Definition talk:Inverse Relation

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Actually, $R$ does not have to be a relation - in fact, this is the way it is most commonly addressed in literature - to have converse defined for any set, not just relations. In fact it is quite useful this way (for example, we could have that $R$ is a relation $\iff$ the converse of the converse $= R$. Same for domain and range. Would you approve this change? -Andrew Salmon 23:39, 12 September 2011 (CDT)

Not sure I do, because I don't understand your first sentence (and I'm not sure about the "most commonly addressed in literature" either, I have a colossal pile of books and this is new to me). If you have another definition for the "converse of a set", then go for it, but this page describes the inverse of a relation (which is called by some, confusingly or not, the "converse"). --prime mover 00:19, 13 September 2011 (CDT)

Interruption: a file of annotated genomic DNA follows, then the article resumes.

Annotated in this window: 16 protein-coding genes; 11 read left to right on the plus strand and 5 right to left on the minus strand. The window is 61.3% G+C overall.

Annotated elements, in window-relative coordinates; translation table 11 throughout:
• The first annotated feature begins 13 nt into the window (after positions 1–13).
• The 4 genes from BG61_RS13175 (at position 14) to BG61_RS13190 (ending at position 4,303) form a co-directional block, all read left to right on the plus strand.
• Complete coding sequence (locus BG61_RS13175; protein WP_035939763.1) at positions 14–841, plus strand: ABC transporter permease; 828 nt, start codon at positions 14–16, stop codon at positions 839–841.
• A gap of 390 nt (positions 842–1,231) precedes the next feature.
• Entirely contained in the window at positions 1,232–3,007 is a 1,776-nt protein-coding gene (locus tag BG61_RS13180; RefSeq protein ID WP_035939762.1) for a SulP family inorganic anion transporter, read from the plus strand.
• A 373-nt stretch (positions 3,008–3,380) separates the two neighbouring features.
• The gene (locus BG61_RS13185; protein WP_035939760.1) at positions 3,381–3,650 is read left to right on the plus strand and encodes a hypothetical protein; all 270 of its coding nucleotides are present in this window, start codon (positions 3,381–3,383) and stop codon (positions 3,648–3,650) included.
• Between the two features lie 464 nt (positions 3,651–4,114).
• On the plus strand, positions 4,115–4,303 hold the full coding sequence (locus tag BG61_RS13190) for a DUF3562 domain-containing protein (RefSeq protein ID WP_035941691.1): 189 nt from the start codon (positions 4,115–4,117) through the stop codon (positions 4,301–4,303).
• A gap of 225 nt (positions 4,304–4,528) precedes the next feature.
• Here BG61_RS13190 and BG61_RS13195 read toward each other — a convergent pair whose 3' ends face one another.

Well, no, it's the same thing, but without the condition that $R$ is a relation. I'm saying that the definition works for any class - not just classes of ordered pairs. -Andrew Salmon 00:48, 13 September 2011 (CDT)
What! How can it? It's defined in the sense of ordered pairs. Are you sure you mean the same as what's written here? Write what you think you mean in mathematical language, because I think what you're thinking of is something different. --prime mover 01:33, 13 September 2011 (CDT)
Sorry - looking back on it, my response was worded terribly. It's exactly the same definition: The converse of $R = \{ < x,y > | < y , x > \in R \}$. But it's just without the proviso that $R$ is a relation (a class that contains ordered pairs only). -Andrew Salmon 01:45, 13 September 2011 (CDT)
But as a (binary) relation is (by definition) a subset of the cartesian product of two sets, then it is by definition a set of ordered pairs taken from a pair of sets. Hence a collection of ordered pairs taken from a pair of sets is by definition a relation. There is no difference, so there is no need to go any further with this.
Also note that there is already a page which proves $\left({R^{-1} }\right)^{-1} = R$ so your initial point is covered. --prime mover 03:15, 13 September 2011 (CDT)